4. Credible

You may not be a doctor (or even play one on television), however you should be able to support your ideas with a sense of trusted authority. Celebrity endorsements and personal stories work because when trusted public figures are willing to stake their reputations on something, those who trust and admire them will approach it with confidence. If you can't get the Surgeon General to endorse your product, you can show it in action, present case studies, or cite striking statistics and details to enhance your credibility.

5. Emotional

An appeal to a person's pride, fear, anger, or compassion is usually more effective than trying to convince them with logic. To quote Jonathan Swift, "you cannot reason someone out of something he or she was not reasoned into." Even the most rational and sophisticated people can only override their core emotions with great difficulty.

6. Stories

Timeless storytelling structures such as "the hero's journey" are still used by Hollywood screenwriters because they work. They can hook an audience's attention and appeal to shared and deeply held values. They work just as well for advertisers and creative professionals. Storytelling can even help build a better portfolio - instead of piecing together a collection of projects, embrace an internal structure and communicate a story of how you've evolved and what you've learned from your experience.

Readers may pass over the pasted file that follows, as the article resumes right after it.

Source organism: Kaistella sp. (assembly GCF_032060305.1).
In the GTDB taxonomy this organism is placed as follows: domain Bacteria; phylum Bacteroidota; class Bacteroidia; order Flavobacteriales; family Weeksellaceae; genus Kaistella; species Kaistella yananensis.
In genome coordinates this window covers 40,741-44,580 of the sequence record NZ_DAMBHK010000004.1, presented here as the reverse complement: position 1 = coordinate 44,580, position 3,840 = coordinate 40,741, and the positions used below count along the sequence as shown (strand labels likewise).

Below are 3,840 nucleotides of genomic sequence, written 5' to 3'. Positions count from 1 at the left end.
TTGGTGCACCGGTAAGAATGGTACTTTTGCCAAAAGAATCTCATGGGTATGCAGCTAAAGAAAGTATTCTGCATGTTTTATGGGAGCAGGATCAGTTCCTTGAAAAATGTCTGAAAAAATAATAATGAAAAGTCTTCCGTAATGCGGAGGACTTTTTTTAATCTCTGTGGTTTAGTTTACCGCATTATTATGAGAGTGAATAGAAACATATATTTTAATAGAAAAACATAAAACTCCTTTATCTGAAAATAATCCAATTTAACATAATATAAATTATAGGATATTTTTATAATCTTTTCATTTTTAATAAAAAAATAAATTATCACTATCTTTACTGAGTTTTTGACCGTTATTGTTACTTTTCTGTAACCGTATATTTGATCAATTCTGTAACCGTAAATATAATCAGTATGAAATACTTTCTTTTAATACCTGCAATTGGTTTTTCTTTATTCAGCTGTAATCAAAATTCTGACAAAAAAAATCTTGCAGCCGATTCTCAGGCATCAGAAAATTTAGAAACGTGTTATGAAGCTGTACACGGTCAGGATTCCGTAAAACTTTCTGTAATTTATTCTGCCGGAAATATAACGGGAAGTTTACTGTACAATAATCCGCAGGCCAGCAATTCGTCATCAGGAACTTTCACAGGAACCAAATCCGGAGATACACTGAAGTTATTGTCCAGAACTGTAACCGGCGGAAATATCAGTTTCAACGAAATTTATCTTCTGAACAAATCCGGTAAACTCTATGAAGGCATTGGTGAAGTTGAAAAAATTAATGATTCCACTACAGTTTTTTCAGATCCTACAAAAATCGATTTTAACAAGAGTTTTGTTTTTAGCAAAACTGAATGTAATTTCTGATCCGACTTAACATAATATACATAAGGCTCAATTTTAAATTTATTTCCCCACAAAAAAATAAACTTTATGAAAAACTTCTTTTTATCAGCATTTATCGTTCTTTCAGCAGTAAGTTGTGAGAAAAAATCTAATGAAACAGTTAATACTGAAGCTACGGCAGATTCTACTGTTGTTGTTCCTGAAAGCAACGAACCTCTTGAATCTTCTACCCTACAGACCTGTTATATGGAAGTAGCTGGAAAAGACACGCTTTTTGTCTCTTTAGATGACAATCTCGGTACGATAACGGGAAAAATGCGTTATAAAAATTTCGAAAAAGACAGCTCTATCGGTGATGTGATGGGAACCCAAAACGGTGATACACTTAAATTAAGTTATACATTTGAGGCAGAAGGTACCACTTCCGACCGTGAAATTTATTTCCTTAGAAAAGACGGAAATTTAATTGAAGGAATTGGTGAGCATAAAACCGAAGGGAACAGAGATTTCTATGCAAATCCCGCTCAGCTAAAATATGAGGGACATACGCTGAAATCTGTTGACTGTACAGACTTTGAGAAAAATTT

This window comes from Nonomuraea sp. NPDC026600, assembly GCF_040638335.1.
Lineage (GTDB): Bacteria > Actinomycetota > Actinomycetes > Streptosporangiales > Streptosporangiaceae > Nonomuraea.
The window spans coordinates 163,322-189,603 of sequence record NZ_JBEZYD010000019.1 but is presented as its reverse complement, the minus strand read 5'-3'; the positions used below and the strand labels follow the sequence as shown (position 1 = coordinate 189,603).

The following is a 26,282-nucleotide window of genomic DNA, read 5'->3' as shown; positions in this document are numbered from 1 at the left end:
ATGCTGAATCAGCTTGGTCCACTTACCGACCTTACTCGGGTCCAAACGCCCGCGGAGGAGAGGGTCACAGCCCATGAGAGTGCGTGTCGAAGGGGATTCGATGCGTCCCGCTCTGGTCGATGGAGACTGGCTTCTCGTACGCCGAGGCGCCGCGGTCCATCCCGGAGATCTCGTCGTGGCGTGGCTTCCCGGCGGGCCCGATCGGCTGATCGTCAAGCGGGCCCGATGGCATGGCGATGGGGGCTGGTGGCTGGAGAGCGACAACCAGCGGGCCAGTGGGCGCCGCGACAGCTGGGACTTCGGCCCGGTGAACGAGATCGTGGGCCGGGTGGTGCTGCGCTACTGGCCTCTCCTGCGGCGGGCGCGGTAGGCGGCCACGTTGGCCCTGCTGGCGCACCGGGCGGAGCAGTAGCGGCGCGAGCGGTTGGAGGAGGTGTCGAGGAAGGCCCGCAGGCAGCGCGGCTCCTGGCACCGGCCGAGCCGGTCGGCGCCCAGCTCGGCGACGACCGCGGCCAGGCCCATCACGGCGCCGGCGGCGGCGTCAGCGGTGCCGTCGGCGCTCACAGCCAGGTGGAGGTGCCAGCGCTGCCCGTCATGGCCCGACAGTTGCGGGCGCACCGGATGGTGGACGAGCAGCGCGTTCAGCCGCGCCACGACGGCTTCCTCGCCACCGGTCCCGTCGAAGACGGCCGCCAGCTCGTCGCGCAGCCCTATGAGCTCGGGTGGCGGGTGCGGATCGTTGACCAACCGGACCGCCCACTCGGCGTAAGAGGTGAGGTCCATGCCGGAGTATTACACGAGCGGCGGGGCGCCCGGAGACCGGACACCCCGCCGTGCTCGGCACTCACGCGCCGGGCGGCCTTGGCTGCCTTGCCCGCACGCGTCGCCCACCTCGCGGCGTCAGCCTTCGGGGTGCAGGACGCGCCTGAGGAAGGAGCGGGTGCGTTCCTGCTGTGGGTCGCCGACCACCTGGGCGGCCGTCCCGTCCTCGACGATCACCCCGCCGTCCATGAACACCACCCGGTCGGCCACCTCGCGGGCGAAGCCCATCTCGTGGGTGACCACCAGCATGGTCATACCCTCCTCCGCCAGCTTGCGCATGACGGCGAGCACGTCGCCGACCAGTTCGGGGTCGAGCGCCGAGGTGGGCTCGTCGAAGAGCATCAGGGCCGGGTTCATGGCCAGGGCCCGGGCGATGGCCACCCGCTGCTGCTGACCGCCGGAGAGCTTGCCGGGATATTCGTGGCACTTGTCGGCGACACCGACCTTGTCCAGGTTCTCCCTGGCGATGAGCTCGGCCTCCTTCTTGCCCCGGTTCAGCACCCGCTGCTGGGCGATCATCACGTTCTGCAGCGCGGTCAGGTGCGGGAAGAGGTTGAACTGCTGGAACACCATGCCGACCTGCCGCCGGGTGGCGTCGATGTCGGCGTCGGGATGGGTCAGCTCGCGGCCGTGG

Creativity is a science and an art, and it can be learned. Contact Artisan Creative, and we'll provide resources to put you on the creative fast track and provide access to opportunities to improve your work and build your career.

Artisan Creative is celebrating 20+ years in staffing and recruitment of creative professionals. Over the years, we've learned a thing or two that we'd like to share with you. We hope you enjoyed the 430th issue of our weekly a.blog. You can find more articles here.


4 Tips for Navigating Group Interviews

Wednesday, June 14, 2017

The typical job interview is one-on-one, usually a conversation between you and a hiring manager or potential supervisor. But this isn’t the only type of job interview you’ll encounter. If you’re seeking a job in a creative field, it's highly likely that you'll experience some version of the group interview.